Last month we examined the overall improving market in some detail as we believe a primary function of our â€œjobâ€ is to keep both ourselves and our clients informed on market trends and shifts.Â Trends are rarely formed in a month and so monthly news can often be repetitive more than informative.Â With that risk acknowledged, we still feel duty bound to report the latest in the market.Â Here are the latest trends:
Normal sales gained market share in January, moving from 40.9% to 41.40% of sales, while REOs were the big losers moving from 30.3% to 26.8%.Â Short sales and pre-foreclosures advanced once again moving from 28.9% to 31.8%.Â Any improving growth in normal sales is a positive recovery sign â€“ although a cautiously optimistic one as a significant portion of these normal sales are investors doing flips.
Despite a severe imbalance between supply and demand, current pricing is fairly stable and slightly trending upward.Â However, a more significant upward price movement seems likely in 2012 or early 2013.Â
September 15, 2011 marked the bottom of price per square foot (the most reliable indicator of short term price movement) â€“ coming in at an average of $78.81.Â The average price per square foot for all pending listings currently has moved to above $83 for the first time in over 11 months signaling stronger sales pricing for February.
Re-sale listings are coming on to the market at a very low rate.Â In the last month, 8,269 have come on the market which is 22% below the same period for 2011.Â This supports the tightening supply of homes for sale, which is the force behind the upward pressure on pricing.Â In fact, there are fewer single family homes listed for sale in Phoenix than in any year except 2006.Â However, in Anthem there are fewer single family homes listed for sale than in any time in the last 10 years!
HUD foreclosures are down 91% from this time last year.Â Trustee notices of foreclosures are down 61% from this time last year.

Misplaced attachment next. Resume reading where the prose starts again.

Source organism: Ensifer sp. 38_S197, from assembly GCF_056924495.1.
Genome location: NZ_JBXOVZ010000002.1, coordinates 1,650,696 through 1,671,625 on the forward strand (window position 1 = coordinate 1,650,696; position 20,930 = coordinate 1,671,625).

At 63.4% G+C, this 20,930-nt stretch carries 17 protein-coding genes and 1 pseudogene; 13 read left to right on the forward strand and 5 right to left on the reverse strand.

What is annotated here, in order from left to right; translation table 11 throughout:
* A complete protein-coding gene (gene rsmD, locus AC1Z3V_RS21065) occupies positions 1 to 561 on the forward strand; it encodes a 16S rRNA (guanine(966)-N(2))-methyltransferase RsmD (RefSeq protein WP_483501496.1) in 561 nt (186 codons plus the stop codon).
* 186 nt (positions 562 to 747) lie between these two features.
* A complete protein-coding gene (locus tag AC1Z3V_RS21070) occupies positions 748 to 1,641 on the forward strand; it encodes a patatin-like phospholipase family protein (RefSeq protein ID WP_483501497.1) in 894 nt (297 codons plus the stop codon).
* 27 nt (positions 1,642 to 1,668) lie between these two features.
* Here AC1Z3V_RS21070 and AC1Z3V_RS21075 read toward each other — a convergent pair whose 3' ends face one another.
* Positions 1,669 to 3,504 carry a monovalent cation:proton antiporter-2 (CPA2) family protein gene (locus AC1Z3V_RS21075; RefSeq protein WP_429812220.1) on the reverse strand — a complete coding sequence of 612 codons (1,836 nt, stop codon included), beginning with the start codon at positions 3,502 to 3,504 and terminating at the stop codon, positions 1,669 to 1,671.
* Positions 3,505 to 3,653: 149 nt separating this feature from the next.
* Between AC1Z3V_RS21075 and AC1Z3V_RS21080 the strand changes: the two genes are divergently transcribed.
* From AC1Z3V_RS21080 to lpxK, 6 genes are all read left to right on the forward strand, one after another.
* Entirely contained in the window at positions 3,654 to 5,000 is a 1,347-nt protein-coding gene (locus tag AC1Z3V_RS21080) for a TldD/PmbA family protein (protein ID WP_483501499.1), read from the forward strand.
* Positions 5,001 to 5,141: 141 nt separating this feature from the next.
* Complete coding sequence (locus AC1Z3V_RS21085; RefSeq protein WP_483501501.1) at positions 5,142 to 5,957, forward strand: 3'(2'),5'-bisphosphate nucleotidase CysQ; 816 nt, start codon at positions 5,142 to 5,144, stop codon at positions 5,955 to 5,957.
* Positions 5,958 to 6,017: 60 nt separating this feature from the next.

In short, all news continues to support the early stage of recovery is continuing.
Which brings us to another subject, if short sales now compose 31.8% of the sales and â€œnormalâ€ sales are up to 41.40% – the home seller (rather than the institutions) is once again the majority and retains control of the agent selection process handling their home sale.Â With that in mind, we believe it is time to revisit issues surrounding that important selection.
An alarming fact of any distressed market is that opportunists arise who seek to exploit the homeseller.Â One of the most obvious examples of this is â€œup-front feesâ€.Â We have seen numerous agents and attorneys alike charge large, non-refundable up-front fees for loan modifications, short sales, and consultations.Â In one case, a client of ours explained that a company charged $1,500 for a modification while stating to the client â€œthis is illegal for me to charge thisâ€.Â Then thisâ€ consultantâ€ sued the owner for the balance of the payment due and won a judgment in small claims court, despite the illegality.Â Go figure!Â So, with that in mind, run, donâ€™t walk from any agent or firm demanding up-front (or back end for that matter) fees to process a modification or short sale.Â Modifications belong in the realm of a free HUD counselor, and any legitimate short sale agentÂ wonâ€™t require fees from the homeowner but will accept payment from the short sale bank.Â In our entire career, distressed market or otherwise, we have never charged sellers up-front fees.Â We donâ€™t believe others should either.
Additionally, as foreclosed home sales continue to drop, another trend is emerging â€“ the former REO agent now trying to become a short sale specialist.Â Of all the sales we handle yearly, the short sale is the most difficult and demanding of our skills.Â The mass migration of REO agents over to the short sale causes us much concern.Â We have been handling short sales since 2007 (well to completely date ourselves, we first handled them in the late â€˜80s).Â Frankly, it has taken us years of developing systems to handle the complexities associated with these files and to make sure that our clients are protected from pursuit by their lenders.Â The sale of a foreclosed home is so vastly different from handling a short sale that we worry about the service and protection level that the average homeowner is receiving from these newly minted short sale agents.Â
In short, if you are facing tough choices about the sale of your home â€“ whether â€œnormalâ€ or a short sale, we stand ready to serve you.Â In the meanwhile we will continue to report on the trends that cheer us as well as any that we believe should concern you.
Russell & Wendy